Apr 1, 2002 12:59 PM
|Although by some of your standards I live in a virtually flat area, I still have a climbing question. When on a longish climb ( around here) I have tried to get out of the saddle for a little relief instead of sitting there mashing away. Every time I do this I accelerate and can't seem to slow down to keep my pace. When riding alone this isn't really a problem but it is in a group. I've seen the pros do this and just keep the same pace with the peleton, I admit I'm not near that level but I know it can be done.So what am I doing wrong?
|re: Climbing question.....||KEN2|
Apr 1, 2002 1:13 PM
|You don't mention your cadence on seated climbing, but it can vary according to what works best individually. Try shifting to one or two gears higher--that will keep your legs from "running away" as you stand. Most people keep the cadence about the same or a little slower when standing, than when seated climbing. Then shift back when you sit down.|
|re: Climbing question.....||brider|
Apr 1, 2002 2:36 PM
|Well, the first clue is your description of "sitting there mashing away." Says to me you're using too low a cadence when you're seated. Of course, if you don't upshift, you're going to wind up the gear pretty quickly. What you should probably do is to gear down a little when seated so you can keep a good spin going (no less that 85 rpm), then, when you stand, boost it up a couple gears and just push enough to maintain the same speed (unless you're trying to surge away). Then gear back down when you sit.|
|re: Climbing question.....||Ian|
Apr 1, 2002 5:03 PM
|When you stand, you naturally produce more power, that is why you speed up. You need to be aware of that next time you stand to climb, and let up a little bit. That way your speed will stay the same.|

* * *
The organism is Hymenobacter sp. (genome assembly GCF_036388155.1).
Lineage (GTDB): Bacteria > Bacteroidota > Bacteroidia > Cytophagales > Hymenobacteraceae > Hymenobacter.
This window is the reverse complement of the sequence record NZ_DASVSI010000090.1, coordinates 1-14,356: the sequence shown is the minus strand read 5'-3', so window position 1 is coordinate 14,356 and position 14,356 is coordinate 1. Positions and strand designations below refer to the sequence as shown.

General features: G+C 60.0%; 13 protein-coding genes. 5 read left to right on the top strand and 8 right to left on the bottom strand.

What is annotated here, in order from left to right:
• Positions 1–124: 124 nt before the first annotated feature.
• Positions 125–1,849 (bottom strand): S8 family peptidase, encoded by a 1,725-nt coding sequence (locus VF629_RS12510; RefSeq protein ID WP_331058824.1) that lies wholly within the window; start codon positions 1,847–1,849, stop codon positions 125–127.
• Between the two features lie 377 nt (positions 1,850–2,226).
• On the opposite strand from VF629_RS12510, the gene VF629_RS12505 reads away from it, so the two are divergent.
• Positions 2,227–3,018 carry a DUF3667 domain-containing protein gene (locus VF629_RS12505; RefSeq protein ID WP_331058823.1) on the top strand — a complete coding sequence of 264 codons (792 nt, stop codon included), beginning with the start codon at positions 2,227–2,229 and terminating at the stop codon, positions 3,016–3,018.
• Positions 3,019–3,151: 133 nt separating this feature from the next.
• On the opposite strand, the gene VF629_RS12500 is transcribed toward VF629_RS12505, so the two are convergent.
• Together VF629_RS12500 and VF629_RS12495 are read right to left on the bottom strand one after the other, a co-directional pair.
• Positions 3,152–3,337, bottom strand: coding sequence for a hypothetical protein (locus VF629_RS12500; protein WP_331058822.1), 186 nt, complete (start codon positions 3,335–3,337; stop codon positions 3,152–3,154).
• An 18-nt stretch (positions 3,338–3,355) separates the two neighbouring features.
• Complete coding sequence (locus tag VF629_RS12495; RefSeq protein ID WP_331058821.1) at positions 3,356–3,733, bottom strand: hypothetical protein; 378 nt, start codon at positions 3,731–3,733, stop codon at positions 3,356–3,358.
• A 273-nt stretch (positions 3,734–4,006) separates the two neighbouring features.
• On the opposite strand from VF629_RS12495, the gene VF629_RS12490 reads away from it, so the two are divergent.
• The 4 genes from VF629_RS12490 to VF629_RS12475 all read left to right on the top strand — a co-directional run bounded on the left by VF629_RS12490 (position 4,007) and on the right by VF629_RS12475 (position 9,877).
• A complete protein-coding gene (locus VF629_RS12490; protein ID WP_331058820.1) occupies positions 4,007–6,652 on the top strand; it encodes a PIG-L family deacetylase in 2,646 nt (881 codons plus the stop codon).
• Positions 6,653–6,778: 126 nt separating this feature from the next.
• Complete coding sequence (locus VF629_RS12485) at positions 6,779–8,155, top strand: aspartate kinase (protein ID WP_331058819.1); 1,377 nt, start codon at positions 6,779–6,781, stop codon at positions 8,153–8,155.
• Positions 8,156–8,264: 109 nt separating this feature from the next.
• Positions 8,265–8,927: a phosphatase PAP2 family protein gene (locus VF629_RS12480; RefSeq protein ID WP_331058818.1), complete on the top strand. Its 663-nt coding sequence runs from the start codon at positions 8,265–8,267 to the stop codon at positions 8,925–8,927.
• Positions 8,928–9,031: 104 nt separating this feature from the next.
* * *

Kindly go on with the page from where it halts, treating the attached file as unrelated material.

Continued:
|re: Climbing question.....||JBurton|
Apr 1, 2002 8:57 PM
|I asked this same question here about a year and nine months ago and got some good replies. In the time since, I finally got it through my skull that climbing form is just something that needs to be practiced like everything else. I had the same problems you speak of, often even when shifting up. Learning to pedal in circles (or smoothly) while standing is very important. Figuring out that standing doesn't necessarily mean riding harder is something that you might expect a fairly intelligent person could grasp...that sure wasn't the case with me. I battled with it as a hard headed mule. After I started noticing the pros' form on TV out of the saddle and was amazed at their smoothness. The stage up to Alp de Huez in last years (2001) Tour in which Lance walked off and left the rest of the leaders is a great example. There are times when the camera pans from his legs up to the rest of his body from the side. While the camera man is focused on just his legs turning over and over, he is so smooth that it is virtually impossible to tell if he is sitting or standing until his body comes into the frame. His cadence is very fast, however and may not be for you, so immulate his smoothness, not necessarily his rpm.
I practice standing on the trainer because the controlled atmosphere seems to help me concentrate on form and control. I have found that smoothness also keeps my heartrate down significantly and actually makes standing a well needed relief, when needed, rather than a heart-rate spiking burden. Now I don't fret about having to stand...I just relax. Just keep practicing and don't let yourself stay frustrated.
Apr 2, 2002 12:46 PM